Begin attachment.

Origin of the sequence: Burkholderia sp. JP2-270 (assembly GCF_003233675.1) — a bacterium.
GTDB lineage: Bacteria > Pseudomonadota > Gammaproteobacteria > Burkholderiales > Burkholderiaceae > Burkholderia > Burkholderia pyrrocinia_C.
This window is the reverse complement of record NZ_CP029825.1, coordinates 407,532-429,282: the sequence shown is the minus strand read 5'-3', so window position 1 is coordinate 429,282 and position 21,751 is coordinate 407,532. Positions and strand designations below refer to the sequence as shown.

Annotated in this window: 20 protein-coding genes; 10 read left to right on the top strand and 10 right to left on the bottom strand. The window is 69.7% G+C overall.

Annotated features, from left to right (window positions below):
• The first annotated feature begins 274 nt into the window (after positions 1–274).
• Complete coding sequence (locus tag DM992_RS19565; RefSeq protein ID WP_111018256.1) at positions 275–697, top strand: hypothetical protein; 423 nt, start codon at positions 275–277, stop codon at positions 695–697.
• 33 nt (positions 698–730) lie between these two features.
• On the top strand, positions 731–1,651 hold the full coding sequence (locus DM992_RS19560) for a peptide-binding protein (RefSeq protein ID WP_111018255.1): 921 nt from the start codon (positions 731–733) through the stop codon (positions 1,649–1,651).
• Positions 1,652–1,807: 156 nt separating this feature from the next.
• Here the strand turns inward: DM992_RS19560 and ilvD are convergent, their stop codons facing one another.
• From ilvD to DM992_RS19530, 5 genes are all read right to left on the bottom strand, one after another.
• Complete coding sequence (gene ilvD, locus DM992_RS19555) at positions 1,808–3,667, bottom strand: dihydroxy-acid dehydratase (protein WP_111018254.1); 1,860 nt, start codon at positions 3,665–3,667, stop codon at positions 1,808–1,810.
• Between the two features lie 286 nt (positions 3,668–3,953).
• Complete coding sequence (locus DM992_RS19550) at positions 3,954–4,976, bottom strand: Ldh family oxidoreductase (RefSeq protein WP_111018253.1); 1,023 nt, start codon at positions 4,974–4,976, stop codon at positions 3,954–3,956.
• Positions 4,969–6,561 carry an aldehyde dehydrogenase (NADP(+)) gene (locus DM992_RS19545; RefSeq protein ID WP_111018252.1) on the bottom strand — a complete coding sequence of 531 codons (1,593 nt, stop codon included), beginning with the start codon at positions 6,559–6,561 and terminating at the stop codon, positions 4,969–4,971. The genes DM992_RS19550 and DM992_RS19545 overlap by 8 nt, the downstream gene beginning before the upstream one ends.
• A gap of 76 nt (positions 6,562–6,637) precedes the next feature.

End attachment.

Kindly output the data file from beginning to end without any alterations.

Origin of the sequence: Burkholderia sp. JP2-270 (assembly GCF_003233675.1) — a bacterium.
GTDB lineage: Bacteria > Pseudomonadota > Gammaproteobacteria > Burkholderiales > Burkholderiaceae > Burkholderia > Burkholderia pyrrocinia_C.
This window is the reverse complement of record NZ_CP029825.1, coordinates 407,532-429,282: the sequence shown is the minus strand read 5'-3', so window position 1 is coordinate 429,282 and position 21,751 is coordinate 407,532. Positions and strand designations below refer to the sequence as shown.

Annotated in this window: 20 protein-coding genes; 10 read left to right on the top strand and 10 right to left on the bottom strand. The window is 69.7% G+C overall.

Annotated features, from left to right (window positions below):
• The first annotated feature begins 274 nt into the window (after positions 1–274).
• Complete coding sequence (locus tag DM992_RS19565; RefSeq protein ID WP_111018256.1) at positions 275–697, top strand: hypothetical protein; 423 nt, start codon at positions 275–277, stop codon at positions 695–697.
• 33 nt (positions 698–730) lie between these two features.
• On the top strand, positions 731–1,651 hold the full coding sequence (locus DM992_RS19560) for a peptide-binding protein (RefSeq protein ID WP_111018255.1): 921 nt from the start codon (positions 731–733) through the stop codon (positions 1,649–1,651).
• Positions 1,652–1,807: 156 nt separating this feature from the next.
• Here the strand turns inward: DM992_RS19560 and ilvD are convergent, their stop codons facing one another.
• From ilvD to DM992_RS19530, 5 genes are all read right to left on the bottom strand, one after another.
• Complete coding sequence (gene ilvD, locus DM992_RS19555) at positions 1,808–3,667, bottom strand: dihydroxy-acid dehydratase (protein WP_111018254.1); 1,860 nt, start codon at positions 3,665–3,667, stop codon at positions 1,808–1,810.
• Between the two features lie 286 nt (positions 3,668–3,953).
• Complete coding sequence (locus DM992_RS19550) at positions 3,954–4,976, bottom strand: Ldh family oxidoreductase (RefSeq protein WP_111018253.1); 1,023 nt, start codon at positions 4,974–4,976, stop codon at positions 3,954–3,956.
• Positions 4,969–6,561 carry an aldehyde dehydrogenase (NADP(+)) gene (locus DM992_RS19545; RefSeq protein ID WP_111018252.1) on the bottom strand — a complete coding sequence of 531 codons (1,593 nt, stop codon included), beginning with the start codon at positions 6,559–6,561 and terminating at the stop codon, positions 4,969–4,971. The genes DM992_RS19550 and DM992_RS19545 overlap by 8 nt, the downstream gene beginning before the upstream one ends.
• A gap of 76 nt (positions 6,562–6,637) precedes the next feature.